“And I recommend to them that while offering up the ascriptions justly due to Him for such singular deliverances and blessings they do also, with humble penitence for our national perverseness and disobedience, commend to His tender care all those who have become widows, orphans, mourners, or sufferers in the lamentable civil strife in which we are unavoidably engaged, and fervently implore the interposition of the Almighty hand to heal the wounds of the nation and to restore it, as soon as may be consistent with the divine purposes, to the full enjoyment of peace, harmony, tranquility, and union.”

Similarly, in New Hampshire Governor Joseph Gilmore’s 1863 Thanksgiving Proclamation, the Governor thanked God for an abundance of resources despite the ravages of war:

“Our Heavenly Father has given to this Nation during the past year such prosperity as no other people have ever known during the vigorous prosecution of an internal war.”

He also expressed gratitude for the lack of aggression from any other nations at such a vulnerable national moment and for the imminent freedom from slavery for many:

“…foreign nations have been compelled to respect the courage of our noble soldiers and the unwearied devotion of our citizens, and as a foretaste of the result of our bold struggle, we can rejoice today that the Sun shines on a million Freedmen…”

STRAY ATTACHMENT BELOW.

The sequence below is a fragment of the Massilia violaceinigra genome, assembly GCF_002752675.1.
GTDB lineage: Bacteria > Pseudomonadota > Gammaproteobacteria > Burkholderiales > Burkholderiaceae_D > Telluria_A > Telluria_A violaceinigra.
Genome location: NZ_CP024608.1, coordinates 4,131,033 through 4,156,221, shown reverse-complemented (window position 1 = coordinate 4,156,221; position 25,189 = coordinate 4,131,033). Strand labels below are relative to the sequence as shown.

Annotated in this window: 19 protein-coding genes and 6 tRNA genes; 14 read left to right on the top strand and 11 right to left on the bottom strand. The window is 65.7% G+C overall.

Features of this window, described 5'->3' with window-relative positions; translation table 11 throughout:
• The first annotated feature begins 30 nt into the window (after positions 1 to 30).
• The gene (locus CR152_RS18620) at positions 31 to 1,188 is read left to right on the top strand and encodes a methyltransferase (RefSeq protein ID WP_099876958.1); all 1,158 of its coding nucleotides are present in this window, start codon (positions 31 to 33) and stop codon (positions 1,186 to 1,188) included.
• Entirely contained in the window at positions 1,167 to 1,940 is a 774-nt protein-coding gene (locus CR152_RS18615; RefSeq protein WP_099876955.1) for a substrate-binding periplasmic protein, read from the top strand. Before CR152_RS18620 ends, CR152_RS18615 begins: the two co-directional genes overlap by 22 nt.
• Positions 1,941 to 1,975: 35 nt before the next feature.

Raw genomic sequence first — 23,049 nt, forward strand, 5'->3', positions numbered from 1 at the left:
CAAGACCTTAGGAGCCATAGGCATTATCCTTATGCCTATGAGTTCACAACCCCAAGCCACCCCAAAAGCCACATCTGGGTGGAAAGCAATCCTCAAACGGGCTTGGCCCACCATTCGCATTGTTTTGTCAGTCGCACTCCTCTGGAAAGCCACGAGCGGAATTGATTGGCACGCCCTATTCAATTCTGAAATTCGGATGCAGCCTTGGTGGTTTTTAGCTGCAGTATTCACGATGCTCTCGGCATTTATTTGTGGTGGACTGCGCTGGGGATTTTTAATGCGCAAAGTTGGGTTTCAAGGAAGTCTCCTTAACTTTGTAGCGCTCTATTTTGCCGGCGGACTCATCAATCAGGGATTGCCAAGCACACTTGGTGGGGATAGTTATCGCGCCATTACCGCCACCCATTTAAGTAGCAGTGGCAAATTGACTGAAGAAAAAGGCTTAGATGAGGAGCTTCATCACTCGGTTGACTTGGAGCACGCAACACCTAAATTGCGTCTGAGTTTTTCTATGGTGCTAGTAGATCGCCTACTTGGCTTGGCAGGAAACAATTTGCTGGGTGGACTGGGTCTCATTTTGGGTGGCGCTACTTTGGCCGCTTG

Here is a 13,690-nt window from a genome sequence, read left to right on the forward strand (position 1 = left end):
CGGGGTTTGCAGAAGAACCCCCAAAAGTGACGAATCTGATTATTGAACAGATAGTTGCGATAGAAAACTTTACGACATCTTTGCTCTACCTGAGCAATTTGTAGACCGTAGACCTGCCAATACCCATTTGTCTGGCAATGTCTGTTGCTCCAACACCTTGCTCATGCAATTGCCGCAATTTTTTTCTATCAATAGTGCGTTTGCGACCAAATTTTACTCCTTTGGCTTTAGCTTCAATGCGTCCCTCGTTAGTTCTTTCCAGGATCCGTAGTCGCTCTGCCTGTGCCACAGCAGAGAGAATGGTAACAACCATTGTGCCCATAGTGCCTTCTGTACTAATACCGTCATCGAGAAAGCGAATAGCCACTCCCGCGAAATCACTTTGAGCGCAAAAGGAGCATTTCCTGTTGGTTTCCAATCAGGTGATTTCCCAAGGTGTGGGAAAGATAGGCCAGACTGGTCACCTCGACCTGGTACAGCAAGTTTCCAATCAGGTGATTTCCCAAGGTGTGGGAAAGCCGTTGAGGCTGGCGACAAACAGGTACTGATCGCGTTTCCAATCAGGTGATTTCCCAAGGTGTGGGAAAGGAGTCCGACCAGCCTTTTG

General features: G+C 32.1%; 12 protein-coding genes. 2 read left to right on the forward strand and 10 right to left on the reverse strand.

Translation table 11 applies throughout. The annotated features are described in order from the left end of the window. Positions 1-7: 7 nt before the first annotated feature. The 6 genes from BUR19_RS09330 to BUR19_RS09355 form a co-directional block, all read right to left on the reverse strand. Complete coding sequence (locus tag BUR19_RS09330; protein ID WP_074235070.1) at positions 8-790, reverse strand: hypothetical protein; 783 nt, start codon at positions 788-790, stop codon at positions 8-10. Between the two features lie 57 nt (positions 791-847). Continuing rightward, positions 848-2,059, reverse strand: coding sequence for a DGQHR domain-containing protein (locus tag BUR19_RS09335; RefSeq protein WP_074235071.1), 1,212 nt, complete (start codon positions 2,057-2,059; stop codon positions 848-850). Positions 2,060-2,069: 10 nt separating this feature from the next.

Finally, the Governor shared his wish that Granite Staters not only celebrate in their homes, but that they take time to worship together, and that they ensure that families with members serving in the war would lack nothing:

“…it is their duty as loyal citizens [of New Hampshire] to observe this day not only by family gatherings and social festivities but by devoutly assembling in their usual places of worship for prayer and praise….and above all let it be our boast that no family whose natural protectors are enlisted in the service of our country or sleep on the field of battle, lack those comforts, without which, a New England Thanksgiving is incomplete.”

Could these ingredients for a good Thanksgiving, prescribed 160 years ago during the time of our greatest national conflict, be just as effective in unifying us today? 

We can be grateful for continued safety and provision, despite our national rebellion towards God; we can assemble for praise and for prayer for national repentance & restoration; and we can offer heartfelt expressions of practical care for one another, especially for those families with military service members or first responders this Thanksgiving. These are the actions that can unite us and remind us that we still have much to be thankful for.

This Thanksgiving—as President Lincoln did at the height of the Civil War—let us rise above our differences to assert together:

“No human counsel hath devised nor hath any mortal hand worked out these great things. They are the gracious gifts of the Most High God, who, while dealing with us in anger for our sins, hath nevertheless remembered mercy.”

We wish you and your families a blessed Thanksgiving!